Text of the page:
Part of me wonders attributing which recent Vancouver Canucks misjudgments to ownership rather than management would prompt receiving a letter from Francesco Aquilini. One thing I’m quite confident ownership had no control over was the Canucks’ brutal draft record from 2008 to present. Of the 37 young men selected by the Canucks during Mike Gillis’ tenure, only one has made the Canucks in a regular capacity, being Jordan Schroeder, and even then it’s debatable.
I can kind of give credit to Gillis for attempting to think outside the box and draft older, more developed prospects, but that strategy turned out to not be a calculated move structured at replenishing the minor league rosters more quickly; all it wound up doing was taking away lottery tickets for the Canucks to hit on some 5th or 6th rounder that hit a development spurt midway through his 18th year.
But there’s one pool that Gillis failed to consider, one that I think was a big downfall of his as general manager and no, it isn’t the Vancouver Giants.
There was a great piece written by Tal Pinchevsky that went up on NHL.com on Sunday. It’s a fascinating look at the story of Troy Gamble and Jack McIlhargey, one a Canucks minor-league goaltender and the other a front office assistant, visiting the Soviet Union in an attempt to forge relations with Russian hockey executives and eventually woo Igor Larianov and Vladimir Krutov to the NHL.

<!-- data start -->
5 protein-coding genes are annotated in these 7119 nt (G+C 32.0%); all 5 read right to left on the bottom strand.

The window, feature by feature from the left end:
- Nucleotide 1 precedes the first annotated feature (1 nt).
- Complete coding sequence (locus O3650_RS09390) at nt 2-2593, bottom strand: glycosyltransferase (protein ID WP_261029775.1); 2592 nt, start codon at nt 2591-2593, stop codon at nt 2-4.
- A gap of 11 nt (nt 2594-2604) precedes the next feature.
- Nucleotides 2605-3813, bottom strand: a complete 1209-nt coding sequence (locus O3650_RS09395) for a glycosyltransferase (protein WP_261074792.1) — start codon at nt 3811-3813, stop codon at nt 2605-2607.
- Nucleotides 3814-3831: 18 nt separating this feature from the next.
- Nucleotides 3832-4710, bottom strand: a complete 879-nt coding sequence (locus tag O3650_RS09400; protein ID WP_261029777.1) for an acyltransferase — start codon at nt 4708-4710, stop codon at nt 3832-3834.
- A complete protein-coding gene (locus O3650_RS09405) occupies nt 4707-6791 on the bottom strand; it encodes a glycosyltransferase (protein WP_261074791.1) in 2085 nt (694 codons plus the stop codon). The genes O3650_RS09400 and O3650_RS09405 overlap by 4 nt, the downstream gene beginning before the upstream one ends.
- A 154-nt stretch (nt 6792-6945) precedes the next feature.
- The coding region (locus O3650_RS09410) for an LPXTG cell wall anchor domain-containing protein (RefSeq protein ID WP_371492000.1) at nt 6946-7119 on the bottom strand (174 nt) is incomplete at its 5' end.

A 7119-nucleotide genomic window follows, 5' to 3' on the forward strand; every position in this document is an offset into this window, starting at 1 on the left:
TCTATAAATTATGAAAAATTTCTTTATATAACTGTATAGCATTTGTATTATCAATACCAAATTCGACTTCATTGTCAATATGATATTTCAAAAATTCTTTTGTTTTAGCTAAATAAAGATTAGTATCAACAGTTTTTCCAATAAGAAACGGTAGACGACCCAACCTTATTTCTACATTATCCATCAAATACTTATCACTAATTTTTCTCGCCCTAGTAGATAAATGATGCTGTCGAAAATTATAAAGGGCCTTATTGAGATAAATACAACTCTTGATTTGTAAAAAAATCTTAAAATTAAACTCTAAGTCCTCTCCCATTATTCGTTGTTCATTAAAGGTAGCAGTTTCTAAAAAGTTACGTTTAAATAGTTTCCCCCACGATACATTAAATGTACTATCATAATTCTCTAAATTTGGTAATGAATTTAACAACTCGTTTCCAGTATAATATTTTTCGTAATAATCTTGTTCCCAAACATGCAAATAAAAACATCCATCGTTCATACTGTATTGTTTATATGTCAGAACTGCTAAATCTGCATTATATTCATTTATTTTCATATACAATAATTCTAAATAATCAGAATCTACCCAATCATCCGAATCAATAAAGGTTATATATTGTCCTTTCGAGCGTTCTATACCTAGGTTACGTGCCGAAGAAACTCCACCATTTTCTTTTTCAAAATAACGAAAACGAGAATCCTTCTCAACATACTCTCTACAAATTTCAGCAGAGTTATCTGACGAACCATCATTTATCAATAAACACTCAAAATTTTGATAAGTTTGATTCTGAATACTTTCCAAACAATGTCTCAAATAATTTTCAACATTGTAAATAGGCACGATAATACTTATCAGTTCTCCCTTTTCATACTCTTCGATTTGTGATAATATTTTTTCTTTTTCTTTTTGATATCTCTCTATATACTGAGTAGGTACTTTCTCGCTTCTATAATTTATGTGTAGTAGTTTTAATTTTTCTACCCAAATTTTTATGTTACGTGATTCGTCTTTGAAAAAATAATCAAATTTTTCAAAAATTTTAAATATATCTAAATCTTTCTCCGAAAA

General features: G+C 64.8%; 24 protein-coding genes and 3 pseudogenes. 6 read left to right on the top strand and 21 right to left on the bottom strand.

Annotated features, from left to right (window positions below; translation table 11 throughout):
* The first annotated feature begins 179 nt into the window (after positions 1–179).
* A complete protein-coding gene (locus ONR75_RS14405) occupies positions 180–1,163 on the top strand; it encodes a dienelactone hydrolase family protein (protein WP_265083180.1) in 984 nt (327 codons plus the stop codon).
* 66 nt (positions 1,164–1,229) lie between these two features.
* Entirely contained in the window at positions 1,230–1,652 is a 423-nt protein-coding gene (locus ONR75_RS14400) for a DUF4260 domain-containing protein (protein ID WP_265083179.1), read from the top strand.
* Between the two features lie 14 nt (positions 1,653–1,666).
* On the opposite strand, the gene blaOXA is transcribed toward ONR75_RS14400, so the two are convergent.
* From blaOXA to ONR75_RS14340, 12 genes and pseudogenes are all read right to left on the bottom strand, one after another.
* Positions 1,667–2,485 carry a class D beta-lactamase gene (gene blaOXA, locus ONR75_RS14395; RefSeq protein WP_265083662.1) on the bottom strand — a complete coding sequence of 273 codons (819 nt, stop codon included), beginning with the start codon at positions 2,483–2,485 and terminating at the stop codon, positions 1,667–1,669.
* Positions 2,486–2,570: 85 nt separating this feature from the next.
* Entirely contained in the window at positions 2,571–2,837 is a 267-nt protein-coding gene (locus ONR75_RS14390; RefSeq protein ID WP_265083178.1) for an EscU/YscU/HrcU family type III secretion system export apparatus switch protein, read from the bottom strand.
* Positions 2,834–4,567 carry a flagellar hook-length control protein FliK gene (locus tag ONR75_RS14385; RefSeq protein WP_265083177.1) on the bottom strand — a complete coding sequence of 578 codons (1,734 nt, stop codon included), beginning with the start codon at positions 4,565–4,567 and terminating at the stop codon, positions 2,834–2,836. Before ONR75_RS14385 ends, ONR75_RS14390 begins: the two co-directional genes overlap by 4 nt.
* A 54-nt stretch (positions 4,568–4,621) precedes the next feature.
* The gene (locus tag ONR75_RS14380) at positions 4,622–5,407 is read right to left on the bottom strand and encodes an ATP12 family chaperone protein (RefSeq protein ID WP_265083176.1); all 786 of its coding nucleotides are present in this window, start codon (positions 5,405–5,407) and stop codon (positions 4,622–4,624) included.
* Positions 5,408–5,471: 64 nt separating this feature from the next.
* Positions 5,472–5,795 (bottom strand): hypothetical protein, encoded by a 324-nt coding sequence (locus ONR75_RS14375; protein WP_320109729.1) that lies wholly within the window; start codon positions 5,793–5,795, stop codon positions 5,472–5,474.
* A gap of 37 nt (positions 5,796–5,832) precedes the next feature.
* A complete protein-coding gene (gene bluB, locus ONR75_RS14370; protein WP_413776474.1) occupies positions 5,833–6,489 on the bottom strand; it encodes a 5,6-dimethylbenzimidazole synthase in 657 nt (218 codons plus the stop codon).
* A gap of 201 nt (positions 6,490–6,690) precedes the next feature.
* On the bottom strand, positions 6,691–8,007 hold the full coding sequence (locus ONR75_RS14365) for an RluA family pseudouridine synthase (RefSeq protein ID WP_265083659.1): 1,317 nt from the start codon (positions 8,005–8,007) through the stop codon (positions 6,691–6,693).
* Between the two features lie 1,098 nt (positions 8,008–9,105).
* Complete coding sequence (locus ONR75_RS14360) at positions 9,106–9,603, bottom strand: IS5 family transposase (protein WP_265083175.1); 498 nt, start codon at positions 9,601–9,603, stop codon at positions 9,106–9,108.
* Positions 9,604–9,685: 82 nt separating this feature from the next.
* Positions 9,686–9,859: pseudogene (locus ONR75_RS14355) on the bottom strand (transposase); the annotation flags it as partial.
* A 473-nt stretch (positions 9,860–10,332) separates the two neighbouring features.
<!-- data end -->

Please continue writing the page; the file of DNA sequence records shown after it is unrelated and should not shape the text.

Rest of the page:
It really is fascinating, and it makes you appreciate the effort that went into acquiring two players, one of which built a Hall of Fame career elsewhere in the NHL, and the other who was a massive (literally) disappointment in Vancouver.
But in the Pat Quinn years, the Canucks weren’t strangers to Russians. Pavel Bure built up his own Hall of Fame career in Vancouver, and the team earned contributions from Anatoli Semenov and John Namestnikov around the time I was starting to get into hockey. In the summer of 1995, the Canucks traded for Alexander Mogilny, and as an seven-year old I was friggin’ ecstatic. Mogilny played just four-and-a-half seasons in Vancouver, but he was the Canucks’ leading scorer in both goals and points in his brief career here.
I’ve talked with my Russian buddy Andrey Osadchenko about this over a few beers on several occasions, and there were a lot of Russian kids in our generation who were big Canuck fans due to the influence of Bure. You cheered for the Red Wings or you cheered for the Canucks if you were in Russia, presumably.